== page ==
Alien 3 (1992) Review

How do you follow up one of the best action movies ever?

To be honest I’m not sure that most people’s idea of following Aliens would consist of taking away most of the action elements, reducing the xenomorph count back to one and killing Hicks and Newt before the opening credits have stopped. Arguably brave decisions were made here, but not always for the best. However, even though I do have a soft spot for it, it’s just hard to look past some glaring problems.

From the moment Ripley wakes up on the prison planet, it’s clear first time feature Director David Fincher has something else in mind for the series. Fincher had a nightmare on this production, and has since disowned it, but we’ll save the details of its super troubled production for another article.

A fire breaks out on the Sulaco causing the computer to launch escape pods with the survivors from the massacre on LV-426. Unfortunately only Ripley and a very badly damaged Bishop, make it to the nearest planet Fiorina alive. This always annoyed me. I wanted to see Hicks, a fully functional Bishop and Newt again. To kill them all off immediately, seemed like such a strange decision to me. It’s like the writers tried to strip everything we liked from the last film, as some kind of screw you to the audience.

But in hindsight maybe it’s just a screw you to Ripley. Maybe she’s not meant to be happy. Her and the creature seem inexplicably linked in some way, with their destinys eventually becoming one and the same. It seems that happiness is not in Ripleys future.

The passengers are not the only lifeforms bought down in the escape pods. Two face huggers, one which goes roaming off looking for suitable faces as soon as the pod lands and one that’s impregnated Ripley while she was in crying sleep.

The Citizens Of Fiorina are all convicts of varying levels of criminality. But that perhaps is giving them too much characterisation. They are mostly in the movie to provide something for the creature to chase down and hunt. The impact on the audience of them being killed is small, as they are pretty much all basic stereotypes. The exceptions to the rule are Clemens played by Charles Dance and preacher convict Dillion played by the great Charles S. Dutton. Even though Dance is killed off in a early surprise death, both are great character actors who give gravitas to a script that is sorely lacking.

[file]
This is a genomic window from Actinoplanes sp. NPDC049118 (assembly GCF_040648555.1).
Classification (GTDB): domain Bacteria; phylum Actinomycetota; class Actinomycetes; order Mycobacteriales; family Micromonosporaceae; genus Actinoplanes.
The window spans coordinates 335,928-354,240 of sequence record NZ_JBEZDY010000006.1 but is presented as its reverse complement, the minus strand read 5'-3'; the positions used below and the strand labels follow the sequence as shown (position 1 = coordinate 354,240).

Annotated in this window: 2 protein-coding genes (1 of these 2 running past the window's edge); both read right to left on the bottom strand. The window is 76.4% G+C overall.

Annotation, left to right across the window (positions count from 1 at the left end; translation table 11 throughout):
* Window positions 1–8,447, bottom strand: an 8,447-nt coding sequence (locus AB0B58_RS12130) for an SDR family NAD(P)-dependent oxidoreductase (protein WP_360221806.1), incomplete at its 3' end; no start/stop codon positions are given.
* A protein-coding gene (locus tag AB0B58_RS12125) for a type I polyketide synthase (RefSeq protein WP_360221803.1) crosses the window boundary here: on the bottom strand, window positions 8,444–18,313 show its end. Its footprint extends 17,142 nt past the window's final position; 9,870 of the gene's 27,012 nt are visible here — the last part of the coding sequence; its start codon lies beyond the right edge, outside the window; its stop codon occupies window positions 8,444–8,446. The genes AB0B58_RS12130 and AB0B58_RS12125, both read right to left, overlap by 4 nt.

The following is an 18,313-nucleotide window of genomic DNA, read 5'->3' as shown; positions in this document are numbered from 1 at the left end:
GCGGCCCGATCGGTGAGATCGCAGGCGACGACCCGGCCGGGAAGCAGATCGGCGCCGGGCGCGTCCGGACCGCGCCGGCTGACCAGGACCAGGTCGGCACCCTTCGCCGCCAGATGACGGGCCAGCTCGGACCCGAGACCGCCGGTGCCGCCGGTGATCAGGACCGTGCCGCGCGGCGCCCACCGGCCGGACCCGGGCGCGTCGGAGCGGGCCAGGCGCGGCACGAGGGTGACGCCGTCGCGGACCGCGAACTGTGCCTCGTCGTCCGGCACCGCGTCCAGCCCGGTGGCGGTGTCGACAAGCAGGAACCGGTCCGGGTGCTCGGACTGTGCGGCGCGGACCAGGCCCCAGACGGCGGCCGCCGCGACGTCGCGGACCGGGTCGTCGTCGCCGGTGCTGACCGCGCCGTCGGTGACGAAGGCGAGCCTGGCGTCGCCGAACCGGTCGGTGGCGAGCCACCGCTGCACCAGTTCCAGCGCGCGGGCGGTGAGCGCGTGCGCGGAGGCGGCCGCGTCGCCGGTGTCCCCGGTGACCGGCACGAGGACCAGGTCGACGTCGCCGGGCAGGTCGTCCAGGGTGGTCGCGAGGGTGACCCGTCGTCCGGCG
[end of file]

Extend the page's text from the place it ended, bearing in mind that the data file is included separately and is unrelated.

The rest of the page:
The two things that save this movie are Sigourney Weaver and the Alien. Weaver is the heart of this saga. She totally committed to this franchise at this point, even going to the extreme of shaving her hair off for the part. You can really feel her sorrow as she’s forced to open up Newts chest to make sure she hasn’t got an Alien embryo hiding inside. When she finds out she herself is impregnated with an alien she’s obviously distraught, but handles  it with dignity in just the way you would think Ripley should. She knows she is going to die, but she fights with everything she has to make sure that the company doesn’t gets their hands on what they consider to be the ultimate bio weapon. When she does die it’s actually an emotive moment, which is more that can be said for the other nameless deaths in this movie.

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The second saving grace is the creature itself. Before this movie the idea that the offspring of the face hugger depending on the host was un thought off. The Alien explodes from the chest of a dog giving us a style of Alien not seen before. It runs super fast on four legs and seems to eat it’s victims which we haven’t really seen as of yet. It’s a fresh idea, that gives a little life to a rather dreary movie.

I feel like the writers were trying to make the series more personal again by making the film smaller than its predecessor, but after the stakes being so high last time it just come off as a big disappointment.

I do respect that they tried something different after the bombastic Aliens, but for most people however, it was just too much of a tonal shift to its predecessor.

It’s not perfect, but I do recommend it, especially at this great price.


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